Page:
So, all those writers that wrote those “you have to love it” articles, that I scoffed at in the past, were right. Like I said earlier, I used to think, “I’m not just writing for my health, I want to make money on this!” But now I know, I am writing for my health. Over the years, I’ve discovered that if you don’t do the things you love, you start to deteriorate on the inside. And invariably, your health starts to suffer. But when you do what you love on a regular basis, your health improves. In fact, everything improves.
I started this blog to share my writing journey and to build my writing career. I try to be as honest as possible.
So, hear me out. Let me be brutally honest right now.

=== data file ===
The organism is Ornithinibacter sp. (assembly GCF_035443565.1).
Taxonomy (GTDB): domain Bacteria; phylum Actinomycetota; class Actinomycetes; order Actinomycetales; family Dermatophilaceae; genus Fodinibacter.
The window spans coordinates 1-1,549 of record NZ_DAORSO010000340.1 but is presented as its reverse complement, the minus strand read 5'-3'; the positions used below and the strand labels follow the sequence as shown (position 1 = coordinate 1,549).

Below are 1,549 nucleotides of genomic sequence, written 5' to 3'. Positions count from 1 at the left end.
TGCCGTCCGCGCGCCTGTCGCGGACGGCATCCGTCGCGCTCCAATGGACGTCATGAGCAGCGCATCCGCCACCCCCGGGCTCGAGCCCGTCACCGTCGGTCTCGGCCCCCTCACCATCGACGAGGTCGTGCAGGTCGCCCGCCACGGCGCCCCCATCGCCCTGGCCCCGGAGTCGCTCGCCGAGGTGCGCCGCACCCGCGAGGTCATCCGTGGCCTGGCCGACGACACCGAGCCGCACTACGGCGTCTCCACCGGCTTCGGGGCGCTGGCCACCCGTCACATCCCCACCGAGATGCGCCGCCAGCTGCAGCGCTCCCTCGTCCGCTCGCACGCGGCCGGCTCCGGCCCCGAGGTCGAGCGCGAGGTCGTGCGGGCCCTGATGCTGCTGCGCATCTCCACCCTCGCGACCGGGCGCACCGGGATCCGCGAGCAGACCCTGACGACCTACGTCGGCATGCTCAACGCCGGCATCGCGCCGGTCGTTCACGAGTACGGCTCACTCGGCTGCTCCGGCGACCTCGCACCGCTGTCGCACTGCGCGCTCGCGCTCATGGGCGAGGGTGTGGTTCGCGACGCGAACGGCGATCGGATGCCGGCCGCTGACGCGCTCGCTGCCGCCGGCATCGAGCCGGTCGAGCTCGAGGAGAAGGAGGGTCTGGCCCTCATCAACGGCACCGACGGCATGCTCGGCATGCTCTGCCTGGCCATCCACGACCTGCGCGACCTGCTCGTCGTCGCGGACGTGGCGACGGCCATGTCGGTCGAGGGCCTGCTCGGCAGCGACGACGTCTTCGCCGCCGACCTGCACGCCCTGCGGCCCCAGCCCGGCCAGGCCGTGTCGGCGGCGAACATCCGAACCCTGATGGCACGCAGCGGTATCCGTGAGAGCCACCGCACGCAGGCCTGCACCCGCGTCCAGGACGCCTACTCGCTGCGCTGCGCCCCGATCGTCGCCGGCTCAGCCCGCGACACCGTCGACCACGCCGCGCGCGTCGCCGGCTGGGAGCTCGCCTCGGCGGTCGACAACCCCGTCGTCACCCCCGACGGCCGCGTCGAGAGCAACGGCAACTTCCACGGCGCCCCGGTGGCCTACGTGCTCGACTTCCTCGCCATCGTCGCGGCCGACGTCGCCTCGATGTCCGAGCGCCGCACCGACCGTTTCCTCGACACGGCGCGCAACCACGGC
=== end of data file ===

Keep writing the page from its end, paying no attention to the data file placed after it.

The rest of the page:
If you’re thinking of going into writing mainly for the money, please don’t. We don’t need any more sad writers who had to “give up their dream” because they didn’t make money on it.
Give yourself a chance to write regularly without money being a factor. Write a blog post a week (go, Edgy!), write the chapters of your memoir on the weekend (go, Karen!), write as many pages as you can during those moments of time snatched from your busy life (go, Jeanie!).
Write regularly. That’s key.
Then, years later, even if you don’t make money on it, or even if you do, you will still have what was most important to begin with: that you wrote for the love of it. You can’t replace that feeling with all the money in the world.
Peg Cheng is the author of The Contenders, a middle-grade novel centered on the question, can enemies become friends? She is currently writing another novel that is a re-imagining of the Snow White fairy tale set in 1980s Seattle. Peg is also a writing coach giving help, encouragement, and feedback to writers from all walks of life.
Art by Natsuki Otani.
Jeanie Boawn says